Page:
I love that you guys hid in the closet and recorded it, but that’s probably the quietest place in the house.

That’s what they told us to do.

Let’s go back to the statement you were talking about, the setup. If you’re reading, as we talk about radio, we want to give you every facet of it. People always ask me, “What’s the biggest challenge with radio?” It’s always negotiating with the radio stations because we’re buying radio at a deeply discounted price like you buy real estate. Every student has differing experiences, but I find more lean toward if I ask this question, they’re going to give me a 2 to 3 but let’s ask you, Charles. On a scale of 1 to 10, with 10 being radio is super hard to set up, 1 being easy, where would you have ranked it in the sense of setting it up and negotiating?

Easily, I’d say 2.5.

That’s primarily the number that comes out. Occasionally, we get students to go, “It felt like a 7 or 8.” It’s the only hurdle you have to get over in setting it up. Let’s talk about the success that you’ve seen so far. You’re a fix and flip guy. You and I were talking. You got an ad spend of about $2,000 a month to get started and that’s what we tell everyone. It’s $1,000 to $2,000 to get going but so far since you’ve been up, you launched right at the end of June 2021. We had the 4th of July 2021, so probably not a lot happening until the middle of July 2021. Now, you’ve got two fix and flip properties that you’re working on that you’ve already picked up.

I picked up two deals. It was a simple call.

Let’s talk about that. You and I were talking. Fix and flip versus wholesale is different or buy and hold. In fix and flip, we’re looking for deep discounts because we’re not the end owner. In a competition setting, if I’m going up against a wholesaler, it’s going to be hard for me on the fix and flip route because they’re going to pay more than me. Let me ask you this. On the two deals that you picked up on the radio, did you have any competition?

WI 536 | Marketing Channel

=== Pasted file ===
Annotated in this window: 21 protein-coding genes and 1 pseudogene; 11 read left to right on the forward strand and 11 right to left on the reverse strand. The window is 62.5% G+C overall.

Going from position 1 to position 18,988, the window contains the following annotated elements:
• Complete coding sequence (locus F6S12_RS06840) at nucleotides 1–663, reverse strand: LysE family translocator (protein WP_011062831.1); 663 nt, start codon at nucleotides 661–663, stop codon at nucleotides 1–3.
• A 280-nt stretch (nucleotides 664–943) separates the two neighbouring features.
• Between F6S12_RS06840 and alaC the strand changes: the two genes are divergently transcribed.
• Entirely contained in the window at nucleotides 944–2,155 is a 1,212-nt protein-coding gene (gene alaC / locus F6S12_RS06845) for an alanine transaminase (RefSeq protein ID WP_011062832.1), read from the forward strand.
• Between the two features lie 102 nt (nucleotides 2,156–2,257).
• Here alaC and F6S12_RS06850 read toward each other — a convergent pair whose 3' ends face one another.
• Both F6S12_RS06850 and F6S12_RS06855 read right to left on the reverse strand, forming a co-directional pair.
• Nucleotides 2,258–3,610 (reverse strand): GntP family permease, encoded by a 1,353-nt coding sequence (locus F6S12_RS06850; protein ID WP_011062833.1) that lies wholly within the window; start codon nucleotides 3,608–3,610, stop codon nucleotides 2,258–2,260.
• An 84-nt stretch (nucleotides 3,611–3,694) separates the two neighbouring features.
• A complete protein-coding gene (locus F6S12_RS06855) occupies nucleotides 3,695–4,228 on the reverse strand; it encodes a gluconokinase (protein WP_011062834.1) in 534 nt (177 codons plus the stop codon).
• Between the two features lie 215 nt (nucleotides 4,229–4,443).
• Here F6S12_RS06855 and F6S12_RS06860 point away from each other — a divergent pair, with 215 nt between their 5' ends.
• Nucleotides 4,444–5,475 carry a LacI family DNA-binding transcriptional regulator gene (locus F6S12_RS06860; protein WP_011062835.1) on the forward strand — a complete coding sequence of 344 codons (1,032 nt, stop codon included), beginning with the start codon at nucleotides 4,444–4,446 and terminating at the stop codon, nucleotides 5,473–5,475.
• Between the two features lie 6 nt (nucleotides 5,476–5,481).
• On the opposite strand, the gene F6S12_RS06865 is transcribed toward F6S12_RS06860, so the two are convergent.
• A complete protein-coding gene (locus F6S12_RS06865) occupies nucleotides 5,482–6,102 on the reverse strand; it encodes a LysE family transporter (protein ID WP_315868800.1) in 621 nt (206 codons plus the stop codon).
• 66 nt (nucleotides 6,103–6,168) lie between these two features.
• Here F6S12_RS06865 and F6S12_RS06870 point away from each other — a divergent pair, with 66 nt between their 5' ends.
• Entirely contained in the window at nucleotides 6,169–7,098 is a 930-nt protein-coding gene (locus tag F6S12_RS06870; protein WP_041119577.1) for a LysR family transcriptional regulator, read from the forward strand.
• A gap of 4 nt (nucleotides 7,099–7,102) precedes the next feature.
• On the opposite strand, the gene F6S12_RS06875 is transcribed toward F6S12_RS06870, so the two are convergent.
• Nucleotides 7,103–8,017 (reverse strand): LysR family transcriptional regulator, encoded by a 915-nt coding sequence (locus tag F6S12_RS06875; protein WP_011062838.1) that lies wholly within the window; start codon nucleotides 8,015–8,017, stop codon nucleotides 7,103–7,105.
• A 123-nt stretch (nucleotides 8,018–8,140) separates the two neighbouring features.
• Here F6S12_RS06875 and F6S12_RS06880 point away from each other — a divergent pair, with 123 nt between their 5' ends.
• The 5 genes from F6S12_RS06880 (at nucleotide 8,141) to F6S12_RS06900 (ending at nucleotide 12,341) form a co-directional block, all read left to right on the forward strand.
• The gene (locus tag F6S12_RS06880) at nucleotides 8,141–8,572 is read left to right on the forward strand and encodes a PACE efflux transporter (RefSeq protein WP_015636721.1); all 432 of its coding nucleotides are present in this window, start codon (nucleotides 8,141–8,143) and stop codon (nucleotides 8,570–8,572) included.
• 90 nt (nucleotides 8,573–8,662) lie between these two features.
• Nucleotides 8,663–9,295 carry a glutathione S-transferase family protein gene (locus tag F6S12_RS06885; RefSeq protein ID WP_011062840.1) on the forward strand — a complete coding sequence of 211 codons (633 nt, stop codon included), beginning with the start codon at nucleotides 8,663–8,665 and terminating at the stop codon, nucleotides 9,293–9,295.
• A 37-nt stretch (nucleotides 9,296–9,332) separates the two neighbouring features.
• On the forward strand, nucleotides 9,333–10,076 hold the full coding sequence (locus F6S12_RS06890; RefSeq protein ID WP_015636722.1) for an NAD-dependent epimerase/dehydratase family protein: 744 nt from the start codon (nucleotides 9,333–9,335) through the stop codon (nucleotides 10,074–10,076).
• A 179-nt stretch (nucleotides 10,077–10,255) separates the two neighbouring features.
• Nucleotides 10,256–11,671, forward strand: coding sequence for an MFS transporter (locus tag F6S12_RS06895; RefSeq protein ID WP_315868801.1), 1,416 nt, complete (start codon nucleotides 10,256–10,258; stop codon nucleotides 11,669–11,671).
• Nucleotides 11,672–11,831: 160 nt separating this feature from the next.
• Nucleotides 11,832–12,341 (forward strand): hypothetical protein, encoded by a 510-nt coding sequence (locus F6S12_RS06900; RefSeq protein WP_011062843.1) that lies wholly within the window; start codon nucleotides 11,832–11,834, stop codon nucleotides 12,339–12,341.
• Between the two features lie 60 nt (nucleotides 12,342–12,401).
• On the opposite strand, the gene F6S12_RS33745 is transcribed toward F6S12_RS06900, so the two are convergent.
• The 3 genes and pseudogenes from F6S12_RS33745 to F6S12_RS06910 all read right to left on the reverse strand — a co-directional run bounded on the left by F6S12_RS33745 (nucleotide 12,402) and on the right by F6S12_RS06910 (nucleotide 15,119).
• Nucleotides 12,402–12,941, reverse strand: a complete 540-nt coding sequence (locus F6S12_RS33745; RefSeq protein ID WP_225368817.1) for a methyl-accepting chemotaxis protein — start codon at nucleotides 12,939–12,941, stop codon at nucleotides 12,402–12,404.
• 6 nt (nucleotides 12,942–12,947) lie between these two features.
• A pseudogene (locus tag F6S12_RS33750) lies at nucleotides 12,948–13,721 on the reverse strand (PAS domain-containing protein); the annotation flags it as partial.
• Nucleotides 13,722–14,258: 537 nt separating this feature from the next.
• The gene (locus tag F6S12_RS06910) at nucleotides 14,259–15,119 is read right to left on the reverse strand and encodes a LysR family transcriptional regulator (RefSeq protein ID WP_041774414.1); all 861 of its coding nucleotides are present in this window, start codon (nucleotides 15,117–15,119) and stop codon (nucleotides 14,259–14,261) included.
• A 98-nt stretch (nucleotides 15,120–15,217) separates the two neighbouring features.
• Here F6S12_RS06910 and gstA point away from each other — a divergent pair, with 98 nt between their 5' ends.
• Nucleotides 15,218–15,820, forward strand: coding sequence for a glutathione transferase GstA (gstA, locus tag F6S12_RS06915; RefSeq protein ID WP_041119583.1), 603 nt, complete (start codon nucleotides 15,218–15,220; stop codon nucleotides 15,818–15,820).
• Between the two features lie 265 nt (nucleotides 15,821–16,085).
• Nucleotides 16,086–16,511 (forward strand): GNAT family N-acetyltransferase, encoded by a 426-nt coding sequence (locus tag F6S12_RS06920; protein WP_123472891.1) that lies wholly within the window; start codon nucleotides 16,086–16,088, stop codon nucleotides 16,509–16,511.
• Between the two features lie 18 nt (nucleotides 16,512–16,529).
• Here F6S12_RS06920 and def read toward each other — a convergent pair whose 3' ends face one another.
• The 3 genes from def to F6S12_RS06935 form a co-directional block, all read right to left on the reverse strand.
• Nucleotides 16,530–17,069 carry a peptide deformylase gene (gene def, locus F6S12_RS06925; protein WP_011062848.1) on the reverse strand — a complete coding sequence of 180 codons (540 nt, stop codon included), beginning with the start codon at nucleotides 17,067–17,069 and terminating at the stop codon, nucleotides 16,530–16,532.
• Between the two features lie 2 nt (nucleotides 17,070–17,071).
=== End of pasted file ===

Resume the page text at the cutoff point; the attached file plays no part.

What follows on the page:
Marketing Channel: The great thing about radio is you’re primarily on your own when you show up at that appointment.

 

No. One of them, they heard it. They had a bad tenant and wanted them out. She gave me a number and everything. That was a no-brainer.

I’m calling you, here’s my number and you’re like, “Good. I’ll take it.” Was it ready to go?

It was that simple. I happened to be home. I always keep my phone on me. You want to answer those calls live if you can or if you have a VA. I sat down, typed it in and I’m like, “Look at those estimates. That’s $260,000 and she wants $100,000?” That’s a no-brainer.

That was easy. That was a lay down that you got on radio. What about the other one? Did you go up against 5 or 6 other people?

I didn’t. The person owned it free and clear. He had a bad tenant as well. He said he talked to another investor. I think it was $175,000 he was going to sell it for. He told me right away. He’s like, “I’m done with this person. Here’s my bottom line, $155,000.” I did my homework on it and I’m like, “That’s a deal.” Not at that time he called. Essentially, that other investor had helped me negotiate it down about $155,000 from the $175,000.

He pretty much teed it up for you.

He had. He gave me the bottom line and I was like, “Let’s play ball.”

If you’re reading and you’re looking at marketing channels, you might have a marketing channel where you feel like every time I go out to an appointment, it’s me against X amount of other investors. I can tell you that we experience on the radio side because we’re not list dependent. We’re not getting called into appointments with sellers where they responded to postcards when they got 50 of those or they got hit with a bunch of text blasting.